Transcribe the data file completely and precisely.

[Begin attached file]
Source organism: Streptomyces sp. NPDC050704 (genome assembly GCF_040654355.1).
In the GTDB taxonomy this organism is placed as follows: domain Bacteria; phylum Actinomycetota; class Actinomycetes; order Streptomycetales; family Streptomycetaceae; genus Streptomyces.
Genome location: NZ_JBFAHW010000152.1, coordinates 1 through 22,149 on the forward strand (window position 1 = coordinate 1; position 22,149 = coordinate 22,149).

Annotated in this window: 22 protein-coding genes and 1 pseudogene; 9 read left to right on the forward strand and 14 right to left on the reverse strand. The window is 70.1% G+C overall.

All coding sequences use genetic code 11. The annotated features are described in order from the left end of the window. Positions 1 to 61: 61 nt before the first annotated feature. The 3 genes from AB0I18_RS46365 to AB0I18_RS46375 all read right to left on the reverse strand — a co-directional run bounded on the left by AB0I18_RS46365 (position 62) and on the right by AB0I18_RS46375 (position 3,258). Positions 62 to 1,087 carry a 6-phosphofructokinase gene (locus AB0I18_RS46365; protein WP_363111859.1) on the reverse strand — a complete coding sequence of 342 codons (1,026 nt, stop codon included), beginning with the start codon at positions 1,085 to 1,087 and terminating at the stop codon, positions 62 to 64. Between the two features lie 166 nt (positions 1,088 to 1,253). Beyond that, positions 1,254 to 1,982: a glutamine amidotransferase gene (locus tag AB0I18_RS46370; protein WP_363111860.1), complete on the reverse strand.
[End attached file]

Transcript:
Source organism: Streptomyces sp. NPDC050704 (genome assembly GCF_040654355.1).
In the GTDB taxonomy this organism is placed as follows: domain Bacteria; phylum Actinomycetota; class Actinomycetes; order Streptomycetales; family Streptomycetaceae; genus Streptomyces.
Genome location: NZ_JBFAHW010000152.1, coordinates 1 through 22,149 on the forward strand (window position 1 = coordinate 1; position 22,149 = coordinate 22,149).

Annotated in this window: 22 protein-coding genes and 1 pseudogene; 9 read left to right on the forward strand and 14 right to left on the reverse strand. The window is 70.1% G+C overall.

All coding sequences use genetic code 11. The annotated features are described in order from the left end of the window. Positions 1 to 61: 61 nt before the first annotated feature. The 3 genes from AB0I18_RS46365 to AB0I18_RS46375 all read right to left on the reverse strand — a co-directional run bounded on the left by AB0I18_RS46365 (position 62) and on the right by AB0I18_RS46375 (position 3,258). Positions 62 to 1,087 carry a 6-phosphofructokinase gene (locus AB0I18_RS46365; protein WP_363111859.1) on the reverse strand — a complete coding sequence of 342 codons (1,026 nt, stop codon included), beginning with the start codon at positions 1,085 to 1,087 and terminating at the stop codon, positions 62 to 64. Between the two features lie 166 nt (positions 1,088 to 1,253). Beyond that, positions 1,254 to 1,982: a glutamine amidotransferase gene (locus tag AB0I18_RS46370; protein WP_363111860.1), complete on the reverse strand.